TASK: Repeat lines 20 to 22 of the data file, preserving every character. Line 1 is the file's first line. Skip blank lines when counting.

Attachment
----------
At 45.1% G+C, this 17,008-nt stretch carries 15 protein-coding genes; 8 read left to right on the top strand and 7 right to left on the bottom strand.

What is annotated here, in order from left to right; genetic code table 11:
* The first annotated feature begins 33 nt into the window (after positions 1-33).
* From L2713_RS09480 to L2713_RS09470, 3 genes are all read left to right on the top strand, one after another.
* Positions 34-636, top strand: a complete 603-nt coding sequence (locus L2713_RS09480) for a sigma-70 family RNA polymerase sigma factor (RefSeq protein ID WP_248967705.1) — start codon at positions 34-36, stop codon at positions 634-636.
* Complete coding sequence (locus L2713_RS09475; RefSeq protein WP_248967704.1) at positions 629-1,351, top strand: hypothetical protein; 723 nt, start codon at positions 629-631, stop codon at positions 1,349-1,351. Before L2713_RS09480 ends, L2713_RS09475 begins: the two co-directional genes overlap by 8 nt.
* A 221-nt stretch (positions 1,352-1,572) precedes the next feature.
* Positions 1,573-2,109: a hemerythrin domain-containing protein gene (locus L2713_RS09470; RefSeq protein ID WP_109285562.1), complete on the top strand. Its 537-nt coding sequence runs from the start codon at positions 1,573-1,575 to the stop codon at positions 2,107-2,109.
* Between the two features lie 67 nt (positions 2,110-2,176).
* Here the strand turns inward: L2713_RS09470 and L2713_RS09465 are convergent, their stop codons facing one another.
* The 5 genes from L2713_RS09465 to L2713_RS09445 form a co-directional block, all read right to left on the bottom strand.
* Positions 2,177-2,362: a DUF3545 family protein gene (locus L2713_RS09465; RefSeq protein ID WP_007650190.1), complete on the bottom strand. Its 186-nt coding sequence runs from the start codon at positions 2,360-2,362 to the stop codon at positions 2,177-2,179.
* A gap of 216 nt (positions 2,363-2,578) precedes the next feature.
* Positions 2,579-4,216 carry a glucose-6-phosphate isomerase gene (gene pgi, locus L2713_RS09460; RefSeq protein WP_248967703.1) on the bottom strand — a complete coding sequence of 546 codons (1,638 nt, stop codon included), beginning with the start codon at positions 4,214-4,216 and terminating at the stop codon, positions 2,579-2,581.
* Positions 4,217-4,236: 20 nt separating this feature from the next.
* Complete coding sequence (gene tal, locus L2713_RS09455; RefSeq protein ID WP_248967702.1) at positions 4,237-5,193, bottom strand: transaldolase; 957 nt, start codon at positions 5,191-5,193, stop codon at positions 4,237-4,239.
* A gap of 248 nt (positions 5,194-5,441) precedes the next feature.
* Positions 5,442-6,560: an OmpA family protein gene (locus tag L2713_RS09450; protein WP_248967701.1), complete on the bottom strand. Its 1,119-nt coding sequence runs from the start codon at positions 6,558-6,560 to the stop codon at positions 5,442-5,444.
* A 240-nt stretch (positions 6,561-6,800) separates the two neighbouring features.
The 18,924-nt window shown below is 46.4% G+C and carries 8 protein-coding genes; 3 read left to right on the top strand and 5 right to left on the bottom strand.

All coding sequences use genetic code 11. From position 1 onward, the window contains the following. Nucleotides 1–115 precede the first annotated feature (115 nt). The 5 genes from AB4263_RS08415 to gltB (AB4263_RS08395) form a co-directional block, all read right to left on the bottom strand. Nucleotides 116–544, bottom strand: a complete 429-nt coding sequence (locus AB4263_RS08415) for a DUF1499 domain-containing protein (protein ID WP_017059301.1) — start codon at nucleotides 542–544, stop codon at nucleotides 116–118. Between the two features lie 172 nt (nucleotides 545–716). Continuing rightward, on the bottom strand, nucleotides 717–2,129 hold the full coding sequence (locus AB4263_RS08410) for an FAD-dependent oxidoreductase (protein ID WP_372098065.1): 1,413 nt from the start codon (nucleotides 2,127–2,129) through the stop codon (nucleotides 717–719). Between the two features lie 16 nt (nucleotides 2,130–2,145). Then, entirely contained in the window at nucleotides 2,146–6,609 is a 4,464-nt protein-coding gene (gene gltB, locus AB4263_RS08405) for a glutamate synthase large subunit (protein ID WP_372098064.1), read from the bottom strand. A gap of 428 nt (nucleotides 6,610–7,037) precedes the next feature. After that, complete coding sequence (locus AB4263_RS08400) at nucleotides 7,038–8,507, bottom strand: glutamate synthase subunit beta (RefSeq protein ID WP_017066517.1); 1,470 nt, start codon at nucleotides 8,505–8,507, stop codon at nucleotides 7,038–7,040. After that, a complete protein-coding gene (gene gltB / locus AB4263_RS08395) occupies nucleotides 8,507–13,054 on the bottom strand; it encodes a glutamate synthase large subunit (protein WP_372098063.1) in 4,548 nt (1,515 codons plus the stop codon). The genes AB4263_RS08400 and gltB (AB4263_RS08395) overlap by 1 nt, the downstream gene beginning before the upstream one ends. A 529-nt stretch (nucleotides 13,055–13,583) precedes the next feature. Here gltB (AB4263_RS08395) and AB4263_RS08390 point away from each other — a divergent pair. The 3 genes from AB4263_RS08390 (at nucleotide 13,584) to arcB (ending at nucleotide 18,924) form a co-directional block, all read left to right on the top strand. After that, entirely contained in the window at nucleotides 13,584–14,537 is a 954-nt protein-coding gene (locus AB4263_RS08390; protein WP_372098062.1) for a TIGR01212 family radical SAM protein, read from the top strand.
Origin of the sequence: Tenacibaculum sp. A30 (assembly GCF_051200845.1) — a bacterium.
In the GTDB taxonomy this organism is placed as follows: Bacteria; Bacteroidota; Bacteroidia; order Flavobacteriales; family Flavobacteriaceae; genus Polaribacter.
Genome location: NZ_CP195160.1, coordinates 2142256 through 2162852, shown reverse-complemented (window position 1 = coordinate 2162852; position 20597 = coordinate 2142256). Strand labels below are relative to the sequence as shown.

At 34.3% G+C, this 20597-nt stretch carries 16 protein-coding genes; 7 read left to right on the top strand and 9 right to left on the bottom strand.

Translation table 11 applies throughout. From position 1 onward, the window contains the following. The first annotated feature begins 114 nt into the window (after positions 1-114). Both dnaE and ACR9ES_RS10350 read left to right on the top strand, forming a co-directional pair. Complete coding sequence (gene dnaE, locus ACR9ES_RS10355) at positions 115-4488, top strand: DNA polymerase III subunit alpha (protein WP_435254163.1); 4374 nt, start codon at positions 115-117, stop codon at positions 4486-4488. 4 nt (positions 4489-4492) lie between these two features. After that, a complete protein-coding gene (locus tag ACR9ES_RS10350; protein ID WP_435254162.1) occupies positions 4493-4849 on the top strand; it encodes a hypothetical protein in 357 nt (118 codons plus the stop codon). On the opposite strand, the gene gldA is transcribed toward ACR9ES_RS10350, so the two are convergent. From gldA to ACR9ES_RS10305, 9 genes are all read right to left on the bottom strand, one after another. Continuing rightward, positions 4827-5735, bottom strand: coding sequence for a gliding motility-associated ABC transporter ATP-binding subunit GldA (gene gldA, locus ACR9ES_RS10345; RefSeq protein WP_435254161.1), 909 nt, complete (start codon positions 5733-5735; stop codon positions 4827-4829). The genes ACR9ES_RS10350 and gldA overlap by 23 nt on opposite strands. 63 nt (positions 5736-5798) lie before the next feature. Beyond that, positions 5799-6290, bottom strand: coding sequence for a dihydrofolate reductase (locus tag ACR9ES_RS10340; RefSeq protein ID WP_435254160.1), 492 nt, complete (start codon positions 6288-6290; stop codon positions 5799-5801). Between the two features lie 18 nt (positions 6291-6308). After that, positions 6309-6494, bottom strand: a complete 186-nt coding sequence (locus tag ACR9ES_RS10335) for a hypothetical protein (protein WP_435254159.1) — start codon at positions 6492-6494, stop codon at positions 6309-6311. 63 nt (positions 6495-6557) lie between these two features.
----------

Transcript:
The 18,924-nt window shown below is 46.4% G+C and carries 8 protein-coding genes; 3 read left to right on the top strand and 5 right to left on the bottom strand.

All coding sequences use genetic code 11. From position 1 onward, the window contains the following. Nucleotides 1–115 precede the first annotated feature (115 nt). The 5 genes from AB4263_RS08415 to gltB (AB4263_RS08395) form a co-directional block, all read right to left on the bottom strand. Nucleotides 116–544, bottom strand: a complete 429-nt coding sequence (locus AB4263_RS08415) for a DUF1499 domain-containing protein (protein ID WP_017059301.1) — start codon at nucleotides 542–544, stop codon at nucleotides 116–118. Between the two features lie 172 nt (nucleotides 545–716). Continuing rightward, on the bottom strand, nucleotides 717–2,129 hold the full coding sequence (locus AB4263_RS08410) for an FAD-dependent oxidoreductase (protein ID WP_372098065.1): 1,413 nt from the start codon (nucleotides 2,127–2,129) through the stop codon (nucleotides 717–719). Between the two features lie 16 nt (nucleotides 2,130–2,145). Then, entirely contained in the window at nucleotides 2,146–6,609 is a 4,464-nt protein-coding gene (gene gltB, locus AB4263_RS08405) for a glutamate synthase large subunit (protein ID WP_372098064.1), read from the bottom strand. A gap of 428 nt (nucleotides 6,610–7,037) precedes the next feature. After that, complete coding sequence (locus AB4263_RS08400) at nucleotides 7,038–8,507, bottom strand: glutamate synthase subunit beta (RefSeq protein ID WP_017066517.1); 1,470 nt, start codon at nucleotides 8,505–8,507, stop codon at nucleotides 7,038–7,040. After that, a complete protein-coding gene (gene gltB / locus AB4263_RS08395) occupies nucleotides 8,507–13,054 on the bottom strand; it encodes a glutamate synthase large subunit (protein WP_372098063.1) in 4,548 nt (1,515 codons plus the stop codon). The genes AB4263_RS08400 and gltB (AB4263_RS08395) overlap by 1 nt, the downstream gene beginning before the upstream one ends. A 529-nt stretch (nucleotides 13,055–13,583) precedes the next feature. Here gltB (AB4263_RS08395) and AB4263_RS08390 point away from each other — a divergent pair. The 3 genes from AB4263_RS08390 (at nucleotide 13,584) to arcB (ending at nucleotide 18,924) form a co-directional block, all read left to right on the top strand. After that, entirely contained in the window at nucleotides 13,584–14,537 is a 954-nt protein-coding gene (locus AB4263_RS08390; protein WP_372098062.1) for a TIGR01212 family radical SAM protein, read from the top strand.
Origin of the sequence: Tenacibaculum sp. A30 (assembly GCF_051200845.1) — a bacterium.